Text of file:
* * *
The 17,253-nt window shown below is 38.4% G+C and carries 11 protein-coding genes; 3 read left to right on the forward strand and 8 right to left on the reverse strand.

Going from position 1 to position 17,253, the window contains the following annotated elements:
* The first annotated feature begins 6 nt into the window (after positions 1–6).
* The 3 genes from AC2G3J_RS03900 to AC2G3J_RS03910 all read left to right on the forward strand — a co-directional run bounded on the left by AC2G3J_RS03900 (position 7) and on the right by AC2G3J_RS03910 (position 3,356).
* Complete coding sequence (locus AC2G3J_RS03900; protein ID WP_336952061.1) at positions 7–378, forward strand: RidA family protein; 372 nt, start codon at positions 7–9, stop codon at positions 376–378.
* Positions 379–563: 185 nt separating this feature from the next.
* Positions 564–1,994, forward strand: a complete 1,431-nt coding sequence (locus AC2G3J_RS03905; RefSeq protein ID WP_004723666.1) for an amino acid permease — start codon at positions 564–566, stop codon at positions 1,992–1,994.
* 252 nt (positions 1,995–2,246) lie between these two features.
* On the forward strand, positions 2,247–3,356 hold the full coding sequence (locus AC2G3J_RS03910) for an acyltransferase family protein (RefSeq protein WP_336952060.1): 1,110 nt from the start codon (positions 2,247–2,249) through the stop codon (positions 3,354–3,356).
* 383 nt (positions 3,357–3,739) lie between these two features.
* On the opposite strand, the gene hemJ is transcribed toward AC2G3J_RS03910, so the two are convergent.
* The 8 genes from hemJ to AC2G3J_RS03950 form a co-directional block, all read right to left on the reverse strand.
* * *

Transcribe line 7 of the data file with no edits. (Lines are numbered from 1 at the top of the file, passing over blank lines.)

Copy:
* Positions 564–1,994, forward strand: a complete 1,431-nt coding sequence (locus AC2G3J_RS03905; RefSeq protein ID WP_004723666.1) for an amino acid permease — start codon at positions 564–566, stop codon at positions 1,992–1,994.